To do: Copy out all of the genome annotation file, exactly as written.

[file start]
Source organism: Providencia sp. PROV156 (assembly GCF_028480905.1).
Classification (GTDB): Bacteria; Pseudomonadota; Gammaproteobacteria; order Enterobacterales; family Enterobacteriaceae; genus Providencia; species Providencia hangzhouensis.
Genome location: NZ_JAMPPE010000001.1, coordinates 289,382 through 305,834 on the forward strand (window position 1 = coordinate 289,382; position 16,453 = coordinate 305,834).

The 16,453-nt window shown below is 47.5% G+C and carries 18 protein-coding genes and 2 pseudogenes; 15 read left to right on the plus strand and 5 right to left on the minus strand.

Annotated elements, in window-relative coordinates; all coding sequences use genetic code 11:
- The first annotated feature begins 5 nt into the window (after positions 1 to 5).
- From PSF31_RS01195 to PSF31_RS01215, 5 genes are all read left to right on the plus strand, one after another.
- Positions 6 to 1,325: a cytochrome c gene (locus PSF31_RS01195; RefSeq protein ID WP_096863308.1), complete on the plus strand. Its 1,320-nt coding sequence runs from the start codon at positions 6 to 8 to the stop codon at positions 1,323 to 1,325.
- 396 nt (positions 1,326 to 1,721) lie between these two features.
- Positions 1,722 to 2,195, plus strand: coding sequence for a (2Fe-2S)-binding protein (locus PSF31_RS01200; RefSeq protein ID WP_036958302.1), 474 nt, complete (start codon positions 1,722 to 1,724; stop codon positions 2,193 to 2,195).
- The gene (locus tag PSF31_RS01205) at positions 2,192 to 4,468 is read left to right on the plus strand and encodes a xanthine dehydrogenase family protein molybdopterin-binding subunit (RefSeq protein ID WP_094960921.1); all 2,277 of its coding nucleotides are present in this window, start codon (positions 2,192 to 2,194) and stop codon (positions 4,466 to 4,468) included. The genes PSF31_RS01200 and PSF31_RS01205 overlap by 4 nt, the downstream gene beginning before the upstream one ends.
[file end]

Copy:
Source organism: Providencia sp. PROV156 (assembly GCF_028480905.1).
Classification (GTDB): Bacteria; Pseudomonadota; Gammaproteobacteria; order Enterobacterales; family Enterobacteriaceae; genus Providencia; species Providencia hangzhouensis.
Genome location: NZ_JAMPPE010000001.1, coordinates 289,382 through 305,834 on the forward strand (window position 1 = coordinate 289,382; position 16,453 = coordinate 305,834).

The 16,453-nt window shown below is 47.5% G+C and carries 18 protein-coding genes and 2 pseudogenes; 15 read left to right on the plus strand and 5 right to left on the minus strand.

Annotated elements, in window-relative coordinates; all coding sequences use genetic code 11:
- The first annotated feature begins 5 nt into the window (after positions 1 to 5).
- From PSF31_RS01195 to PSF31_RS01215, 5 genes are all read left to right on the plus strand, one after another.
- Positions 6 to 1,325: a cytochrome c gene (locus PSF31_RS01195; RefSeq protein ID WP_096863308.1), complete on the plus strand. Its 1,320-nt coding sequence runs from the start codon at positions 6 to 8 to the stop codon at positions 1,323 to 1,325.
- 396 nt (positions 1,326 to 1,721) lie between these two features.
- Positions 1,722 to 2,195, plus strand: coding sequence for a (2Fe-2S)-binding protein (locus PSF31_RS01200; RefSeq protein ID WP_036958302.1), 474 nt, complete (start codon positions 1,722 to 1,724; stop codon positions 2,193 to 2,195).
- The gene (locus tag PSF31_RS01205) at positions 2,192 to 4,468 is read left to right on the plus strand and encodes a xanthine dehydrogenase family protein molybdopterin-binding subunit (RefSeq protein ID WP_094960921.1); all 2,277 of its coding nucleotides are present in this window, start codon (positions 2,192 to 2,194) and stop codon (positions 4,466 to 4,468) included. The genes PSF31_RS01200 and PSF31_RS01205 overlap by 4 nt, the downstream gene beginning before the upstream one ends.